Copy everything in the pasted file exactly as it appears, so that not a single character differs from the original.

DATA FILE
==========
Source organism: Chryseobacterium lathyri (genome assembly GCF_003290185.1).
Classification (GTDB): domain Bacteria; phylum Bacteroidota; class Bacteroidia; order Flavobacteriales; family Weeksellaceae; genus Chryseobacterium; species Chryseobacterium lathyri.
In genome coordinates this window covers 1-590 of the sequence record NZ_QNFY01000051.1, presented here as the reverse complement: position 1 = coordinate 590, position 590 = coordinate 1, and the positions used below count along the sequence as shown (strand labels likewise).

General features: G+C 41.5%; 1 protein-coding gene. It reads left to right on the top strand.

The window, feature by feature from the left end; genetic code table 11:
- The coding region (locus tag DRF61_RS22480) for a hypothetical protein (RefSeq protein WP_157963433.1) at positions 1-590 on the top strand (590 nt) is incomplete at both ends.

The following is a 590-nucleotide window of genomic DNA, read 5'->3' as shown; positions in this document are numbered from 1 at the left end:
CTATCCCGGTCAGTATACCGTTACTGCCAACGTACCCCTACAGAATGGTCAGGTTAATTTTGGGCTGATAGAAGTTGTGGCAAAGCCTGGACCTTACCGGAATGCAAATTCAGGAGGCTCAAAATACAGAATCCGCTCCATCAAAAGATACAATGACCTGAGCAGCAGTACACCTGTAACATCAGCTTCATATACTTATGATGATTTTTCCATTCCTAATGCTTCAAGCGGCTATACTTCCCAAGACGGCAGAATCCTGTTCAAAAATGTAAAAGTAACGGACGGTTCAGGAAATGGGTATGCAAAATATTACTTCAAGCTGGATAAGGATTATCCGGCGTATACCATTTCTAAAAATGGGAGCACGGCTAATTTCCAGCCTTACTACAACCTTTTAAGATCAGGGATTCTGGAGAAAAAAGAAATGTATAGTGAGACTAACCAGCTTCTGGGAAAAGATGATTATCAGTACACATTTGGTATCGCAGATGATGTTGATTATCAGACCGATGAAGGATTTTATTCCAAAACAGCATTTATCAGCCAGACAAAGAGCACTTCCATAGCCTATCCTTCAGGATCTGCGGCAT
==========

Source organism: Chryseobacterium lathyri (genome assembly GCF_003290185.1).
Classification (GTDB): domain Bacteria; phylum Bacteroidota; class Bacteroidia; order Flavobacteriales; family Weeksellaceae; genus Chryseobacterium; species Chryseobacterium lathyri.
In genome coordinates this window covers 1-590 of the sequence record NZ_QNFY01000051.1, presented here as the reverse complement: position 1 = coordinate 590, position 590 = coordinate 1, and the positions used below count along the sequence as shown (strand labels likewise).

General features: G+C 41.5%; 1 protein-coding gene. It reads left to right on the top strand.

The window, feature by feature from the left end; genetic code table 11:
- The coding region (locus tag DRF61_RS22480) for a hypothetical protein (RefSeq protein WP_157963433.1) at positions 1-590 on the top strand (590 nt) is incomplete at both ends.

The following is a 590-nucleotide window of genomic DNA, read 5'->3' as shown; positions in this document are numbered from 1 at the left end:
CTATCCCGGTCAGTATACCGTTACTGCCAACGTACCCCTACAGAATGGTCAGGTTAATTTTGGGCTGATAGAAGTTGTGGCAAAGCCTGGACCTTACCGGAATGCAAATTCAGGAGGCTCAAAATACAGAATCCGCTCCATCAAAAGATACAATGACCTGAGCAGCAGTACACCTGTAACATCAGCTTCATATACTTATGATGATTTTTCCATTCCTAATGCTTCAAGCGGCTATACTTCCCAAGACGGCAGAATCCTGTTCAAAAATGTAAAAGTAACGGACGGTTCAGGAAATGGGTATGCAAAATATTACTTCAAGCTGGATAAGGATTATCCGGCGTATACCATTTCTAAAAATGGGAGCACGGCTAATTTCCAGCCTTACTACAACCTTTTAAGATCAGGGATTCTGGAGAAAAAAGAAATGTATAGTGAGACTAACCAGCTTCTGGGAAAAGATGATTATCAGTACACATTTGGTATCGCAGATGATGTTGATTATCAGACCGATGAAGGATTTTATTCCAAAACAGCATTTATCAGCCAGACAAAGAGCACTTCCATAGCCTATCCTTCAGGATCTGCGGCAT